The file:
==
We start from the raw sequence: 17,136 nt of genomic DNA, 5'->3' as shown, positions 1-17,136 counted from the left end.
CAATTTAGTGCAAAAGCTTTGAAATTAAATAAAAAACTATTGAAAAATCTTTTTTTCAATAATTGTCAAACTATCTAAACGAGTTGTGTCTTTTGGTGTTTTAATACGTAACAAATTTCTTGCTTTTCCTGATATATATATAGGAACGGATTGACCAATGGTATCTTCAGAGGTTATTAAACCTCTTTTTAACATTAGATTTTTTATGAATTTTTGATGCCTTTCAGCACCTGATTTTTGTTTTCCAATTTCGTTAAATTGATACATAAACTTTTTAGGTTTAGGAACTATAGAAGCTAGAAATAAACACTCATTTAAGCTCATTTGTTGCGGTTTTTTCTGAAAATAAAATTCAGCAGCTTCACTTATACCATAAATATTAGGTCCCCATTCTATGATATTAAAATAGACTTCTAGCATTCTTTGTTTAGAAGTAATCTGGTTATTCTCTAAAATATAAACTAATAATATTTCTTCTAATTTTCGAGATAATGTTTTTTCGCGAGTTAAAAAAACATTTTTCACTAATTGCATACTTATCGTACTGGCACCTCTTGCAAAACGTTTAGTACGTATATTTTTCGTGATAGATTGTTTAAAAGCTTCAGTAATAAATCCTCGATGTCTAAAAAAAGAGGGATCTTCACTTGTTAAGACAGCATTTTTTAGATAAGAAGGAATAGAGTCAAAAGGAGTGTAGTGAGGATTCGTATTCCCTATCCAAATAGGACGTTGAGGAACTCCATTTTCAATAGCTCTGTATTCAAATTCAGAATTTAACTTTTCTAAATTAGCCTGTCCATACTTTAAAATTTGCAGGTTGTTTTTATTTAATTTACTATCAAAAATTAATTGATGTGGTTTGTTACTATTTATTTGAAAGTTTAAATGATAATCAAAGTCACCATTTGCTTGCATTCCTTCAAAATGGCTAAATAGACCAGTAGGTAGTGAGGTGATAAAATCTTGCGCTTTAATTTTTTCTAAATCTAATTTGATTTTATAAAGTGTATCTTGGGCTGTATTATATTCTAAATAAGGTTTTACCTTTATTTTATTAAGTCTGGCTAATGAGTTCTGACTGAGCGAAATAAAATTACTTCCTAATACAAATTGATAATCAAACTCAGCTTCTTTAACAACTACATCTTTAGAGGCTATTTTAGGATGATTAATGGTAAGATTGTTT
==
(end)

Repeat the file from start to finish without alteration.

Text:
We start from the raw sequence: 17,136 nt of genomic DNA, 5'->3' as shown, positions 1-17,136 counted from the left end.
CAATTTAGTGCAAAAGCTTTGAAATTAAATAAAAAACTATTGAAAAATCTTTTTTTCAATAATTGTCAAACTATCTAAACGAGTTGTGTCTTTTGGTGTTTTAATACGTAACAAATTTCTTGCTTTTCCTGATATATATATAGGAACGGATTGACCAATGGTATCTTCAGAGGTTATTAAACCTCTTTTTAACATTAGATTTTTTATGAATTTTTGATGCCTTTCAGCACCTGATTTTTGTTTTCCAATTTCGTTAAATTGATACATAAACTTTTTAGGTTTAGGAACTATAGAAGCTAGAAATAAACACTCATTTAAGCTCATTTGTTGCGGTTTTTTCTGAAAATAAAATTCAGCAGCTTCACTTATACCATAAATATTAGGTCCCCATTCTATGATATTAAAATAGACTTCTAGCATTCTTTGTTTAGAAGTAATCTGGTTATTCTCTAAAATATAAACTAATAATATTTCTTCTAATTTTCGAGATAATGTTTTTTCGCGAGTTAAAAAAACATTTTTCACTAATTGCATACTTATCGTACTGGCACCTCTTGCAAAACGTTTAGTACGTATATTTTTCGTGATAGATTGTTTAAAAGCTTCAGTAATAAATCCTCGATGTCTAAAAAAAGAGGGATCTTCACTTGTTAAGACAGCATTTTTTAGATAAGAAGGAATAGAGTCAAAAGGAGTGTAGTGAGGATTCGTATTCCCTATCCAAATAGGACGTTGAGGAACTCCATTTTCAATAGCTCTGTATTCAAATTCAGAATTTAACTTTTCTAAATTAGCCTGTCCATACTTTAAAATTTGCAGGTTGTTTTTATTTAATTTACTATCAAAAATTAATTGATGTGGTTTGTTACTATTTATTTGAAAGTTTAAATGATAATCAAAGTCACCATTTGCTTGCATTCCTTCAAAATGGCTAAATAGACCAGTAGGTAGTGAGGTGATAAAATCTTGCGCTTTAATTTTTTCTAAATCTAATTTGATTTTATAAAGTGTATCTTGGGCTGTATTATATTCTAAATAAGGTTTTACCTTTATTTTATTAAGTCTGGCTAATGAGTTCTGACTGAGCGAAATAAAATTACTTCCTAATACAAATTGATAATCAAACTCAGCTTCTTTAACAACTACATCTTTAGAGGCTATTTTAGGATGATTAATGGTAAGATTGTTT